refrigerated chamber containing a microtome (rotary) cryostat
cooled by mechanical regrigeration cryostat
sections are picked up directly onto slide cryostat
knife m/b sharp and edge free of defects cryostat
wedge-shaped knife is commonly used. cryostat
antiroll devices are designed for this knife wedge-shaped knife
operated at -20c cryostats
slow freezing allows water present in the tissue to form ice crystals
are seen as artifacts ice crystal formation
open and closed two types of processors
tissue is transported from one solution to the next open processors
tissue is stationary and fluids are pumped in and out of the chamber closed processors
are computerized w/a digital readout to indicate the exact instrument status closed processors
major advantage is that specimen cannot dry out w/i the chamber closed processors
disadvantage is that not all reagents c/b used on these processors closed processors
mercury, dichromate containing fixatives and chloroform, cant b/used on this processor closed processors
heat and vacumm closed processors
speed up processing heat and vacumm
use carefully on bx specimens heat and vacumm
m/b kept clean and a routine reagent rotation processors
fluid levels m/b higher than tissue processors
temp of paraffin m/b carefully adjusted to no more than 2C to 4C above melting point processors
temp m/b monitored and recorded daily processors
used to float out ribbons flotation baths
maintained at 5C to 10C below the melting point of paraffin used for embedding flotation baths
ribbons should be stretched gently, small wrinkles and folds should be teased out flotation baths
a mixture of egg white and glycerin w/elmers glue albumin
gellatin, agar and elmers glue water bath additives
poly-L lysine-coated slides used for frozen sections, some to be stained in microwave and paraffin sections to be stained w/immunoenzyme technique
postive charged attracts frozen and paraffin tissue sections elctrostatically positive charged slides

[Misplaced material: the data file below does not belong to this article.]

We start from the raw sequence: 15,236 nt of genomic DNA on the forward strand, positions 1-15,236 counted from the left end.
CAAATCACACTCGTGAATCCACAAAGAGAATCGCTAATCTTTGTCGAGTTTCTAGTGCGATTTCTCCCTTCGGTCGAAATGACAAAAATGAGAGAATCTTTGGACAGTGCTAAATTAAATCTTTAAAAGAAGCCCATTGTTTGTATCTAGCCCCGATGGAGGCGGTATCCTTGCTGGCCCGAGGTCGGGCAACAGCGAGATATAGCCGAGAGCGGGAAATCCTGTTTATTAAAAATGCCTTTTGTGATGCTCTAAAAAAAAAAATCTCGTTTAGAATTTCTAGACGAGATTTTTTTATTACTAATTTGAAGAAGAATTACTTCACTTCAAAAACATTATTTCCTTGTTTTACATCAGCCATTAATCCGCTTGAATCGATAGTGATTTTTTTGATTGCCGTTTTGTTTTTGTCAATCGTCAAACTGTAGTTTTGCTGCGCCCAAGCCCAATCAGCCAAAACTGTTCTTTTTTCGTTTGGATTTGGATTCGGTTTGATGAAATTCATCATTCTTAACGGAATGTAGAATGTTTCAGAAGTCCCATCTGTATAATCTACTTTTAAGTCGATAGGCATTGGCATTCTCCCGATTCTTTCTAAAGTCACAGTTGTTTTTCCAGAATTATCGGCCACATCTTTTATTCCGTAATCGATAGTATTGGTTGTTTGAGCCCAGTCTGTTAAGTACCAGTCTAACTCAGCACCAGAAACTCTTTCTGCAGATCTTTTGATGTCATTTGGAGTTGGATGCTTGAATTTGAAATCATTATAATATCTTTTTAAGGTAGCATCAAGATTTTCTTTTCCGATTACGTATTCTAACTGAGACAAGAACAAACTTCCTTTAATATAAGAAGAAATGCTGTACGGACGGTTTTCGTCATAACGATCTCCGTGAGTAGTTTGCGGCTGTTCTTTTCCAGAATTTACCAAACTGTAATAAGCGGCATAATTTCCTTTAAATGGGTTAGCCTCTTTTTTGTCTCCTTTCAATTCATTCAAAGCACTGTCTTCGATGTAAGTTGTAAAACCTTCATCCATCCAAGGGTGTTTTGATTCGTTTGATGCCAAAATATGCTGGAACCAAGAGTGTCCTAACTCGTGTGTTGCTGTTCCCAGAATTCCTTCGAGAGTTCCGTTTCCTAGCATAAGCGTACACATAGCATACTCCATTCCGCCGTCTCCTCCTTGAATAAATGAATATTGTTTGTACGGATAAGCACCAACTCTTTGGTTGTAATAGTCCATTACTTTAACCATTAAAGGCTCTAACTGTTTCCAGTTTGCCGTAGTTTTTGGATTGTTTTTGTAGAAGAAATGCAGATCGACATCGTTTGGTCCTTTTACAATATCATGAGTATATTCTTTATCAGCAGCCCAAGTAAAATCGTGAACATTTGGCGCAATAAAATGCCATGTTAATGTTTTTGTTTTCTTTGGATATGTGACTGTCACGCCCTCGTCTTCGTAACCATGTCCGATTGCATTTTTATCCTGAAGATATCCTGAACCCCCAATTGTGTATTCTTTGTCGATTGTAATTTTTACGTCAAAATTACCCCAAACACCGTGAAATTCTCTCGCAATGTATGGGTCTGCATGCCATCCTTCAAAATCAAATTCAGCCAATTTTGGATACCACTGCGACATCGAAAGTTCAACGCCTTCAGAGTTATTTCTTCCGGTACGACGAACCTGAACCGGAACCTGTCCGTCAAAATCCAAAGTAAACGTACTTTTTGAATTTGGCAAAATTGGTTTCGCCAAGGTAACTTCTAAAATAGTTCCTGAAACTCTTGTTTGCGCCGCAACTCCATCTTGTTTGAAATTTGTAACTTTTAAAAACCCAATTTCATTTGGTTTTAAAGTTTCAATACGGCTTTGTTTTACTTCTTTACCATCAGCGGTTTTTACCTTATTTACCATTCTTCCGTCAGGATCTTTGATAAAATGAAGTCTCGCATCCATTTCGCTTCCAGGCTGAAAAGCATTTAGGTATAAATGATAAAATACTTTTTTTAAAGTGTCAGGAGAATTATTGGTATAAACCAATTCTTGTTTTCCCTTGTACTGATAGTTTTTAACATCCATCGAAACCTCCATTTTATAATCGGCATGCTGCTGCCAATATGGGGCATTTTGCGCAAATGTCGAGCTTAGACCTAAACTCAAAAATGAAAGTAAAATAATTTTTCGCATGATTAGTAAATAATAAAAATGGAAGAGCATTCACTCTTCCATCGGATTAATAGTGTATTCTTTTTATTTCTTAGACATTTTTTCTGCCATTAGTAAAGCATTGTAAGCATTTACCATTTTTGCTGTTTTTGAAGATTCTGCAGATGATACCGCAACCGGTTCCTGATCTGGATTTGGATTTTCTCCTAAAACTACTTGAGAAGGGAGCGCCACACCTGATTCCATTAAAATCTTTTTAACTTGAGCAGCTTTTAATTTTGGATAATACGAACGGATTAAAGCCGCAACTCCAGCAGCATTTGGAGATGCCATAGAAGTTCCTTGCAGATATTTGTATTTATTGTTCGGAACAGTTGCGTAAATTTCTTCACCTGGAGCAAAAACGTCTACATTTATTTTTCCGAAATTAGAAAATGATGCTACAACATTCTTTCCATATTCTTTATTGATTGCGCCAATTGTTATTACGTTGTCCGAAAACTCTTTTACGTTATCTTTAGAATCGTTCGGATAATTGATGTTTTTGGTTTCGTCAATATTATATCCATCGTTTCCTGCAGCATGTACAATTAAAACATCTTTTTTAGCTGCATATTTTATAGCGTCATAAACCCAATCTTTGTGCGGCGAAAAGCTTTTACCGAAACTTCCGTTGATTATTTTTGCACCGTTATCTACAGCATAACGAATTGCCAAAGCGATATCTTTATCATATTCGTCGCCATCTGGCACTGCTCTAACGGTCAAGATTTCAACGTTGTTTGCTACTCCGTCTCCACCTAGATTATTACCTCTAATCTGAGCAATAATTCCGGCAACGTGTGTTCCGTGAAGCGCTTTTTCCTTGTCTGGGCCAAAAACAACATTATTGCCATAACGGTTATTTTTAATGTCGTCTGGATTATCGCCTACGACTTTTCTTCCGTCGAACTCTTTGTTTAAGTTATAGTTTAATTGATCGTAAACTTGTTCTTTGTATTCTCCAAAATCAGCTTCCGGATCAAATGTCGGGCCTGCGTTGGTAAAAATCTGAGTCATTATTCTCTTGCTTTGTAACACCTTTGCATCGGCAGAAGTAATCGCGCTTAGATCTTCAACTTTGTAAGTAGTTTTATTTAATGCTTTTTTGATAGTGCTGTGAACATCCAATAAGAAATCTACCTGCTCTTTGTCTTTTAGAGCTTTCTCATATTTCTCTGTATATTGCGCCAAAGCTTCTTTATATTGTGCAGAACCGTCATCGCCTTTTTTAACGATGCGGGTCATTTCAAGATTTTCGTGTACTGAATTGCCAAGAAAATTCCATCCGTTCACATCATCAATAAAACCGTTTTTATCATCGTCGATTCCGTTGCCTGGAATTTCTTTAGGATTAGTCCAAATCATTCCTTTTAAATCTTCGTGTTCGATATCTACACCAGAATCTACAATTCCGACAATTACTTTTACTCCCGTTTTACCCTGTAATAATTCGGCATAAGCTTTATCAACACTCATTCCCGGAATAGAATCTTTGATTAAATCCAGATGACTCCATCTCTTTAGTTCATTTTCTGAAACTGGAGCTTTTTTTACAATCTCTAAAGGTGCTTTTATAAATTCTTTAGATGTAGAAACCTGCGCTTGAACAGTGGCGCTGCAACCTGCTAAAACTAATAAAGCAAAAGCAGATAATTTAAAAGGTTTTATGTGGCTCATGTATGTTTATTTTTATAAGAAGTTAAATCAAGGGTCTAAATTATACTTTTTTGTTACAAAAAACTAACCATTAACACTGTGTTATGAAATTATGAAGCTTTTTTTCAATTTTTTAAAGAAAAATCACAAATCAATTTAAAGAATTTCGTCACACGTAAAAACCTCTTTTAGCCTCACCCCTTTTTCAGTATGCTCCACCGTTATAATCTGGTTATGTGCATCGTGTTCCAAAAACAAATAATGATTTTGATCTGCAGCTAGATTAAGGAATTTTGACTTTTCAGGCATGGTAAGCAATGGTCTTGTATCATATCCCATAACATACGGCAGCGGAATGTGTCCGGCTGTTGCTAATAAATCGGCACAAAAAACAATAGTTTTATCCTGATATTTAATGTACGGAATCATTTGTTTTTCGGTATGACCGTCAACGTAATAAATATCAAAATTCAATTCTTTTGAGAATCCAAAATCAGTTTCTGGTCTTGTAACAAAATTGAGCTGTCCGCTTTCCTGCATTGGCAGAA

no adhesive needed positive charged slides
background staining is eliminated and section loss w/staining procedures is reduced positive charged slides
fairly expensive and not recommended for routine work positive charged slides
dissolve 1g of gelatin in 1L of distilled water w/heat. cool and add.1g of cromium potassium sulfate, store in fridge. subbed slides
after section is mounted on slide it should be dried in the oven, hot air dryer or warming plate
slides are dried to remove water
white spots that can be seen in tissue when slides are removed from xylene incomplete deparaffination
maintain a temp just above the melting point of paraffin dryers and ovens
can be used for overnight drying of immunoperoxidase slides but temp must be kept below 60C ovens
are maintained at 37C incubators
used for enzyme reactions and for some special stains incubators
used for storing may of the reagents used in histology, enzyme histochem reagents, ihc reagents, and buffer solutions freezers and refrigeratos
maintained at about 4C and should not be allowed to reach a temp above 10C The refrigerator
-20C Freezer temp
for IHC surface markers of lymphoid tissue or estrogen/progesterone receptor the freezer should be at what temp -70C
are used for performing special stains, for fixation, processing, drying of sides and other procedures microwave ovens
is dependent on exposure of time, solution volume and oven wattage heat generated by microwave
linear,revolving and robotic automatic stainers found in histo
transfer slides from one container to the next w/t same time allowed in each container linear stainer
also dries slides linear stainer
operate on the same prinicple as open tissue processor revolving stainer
are the most flexible stainer robotic stainers
allow computerized programming w/ability to return slides to same container used in a previous step robotic stainers
vary in slide capacity but slides may be continously loaded linear stainer
are batch stainers, one batch of slides m/b finisher before the next one is started robotic and revolving stainers
used to measure acidity. pH meters
scale goes from 0 to 14 pH scale
defined as netgative power to which the number 10 m/b raised to express the moles per liter concentration of solutions hydrogen ions PH
has melted paraffin w/warm storage for embedding molds, small warming and chilling plates, and larger chiller plate for rapid chilling of embedded tissue blocks embedding center
paraffin is kept 2C to 4C above melting point of parffing used embedding center
Created by: nperez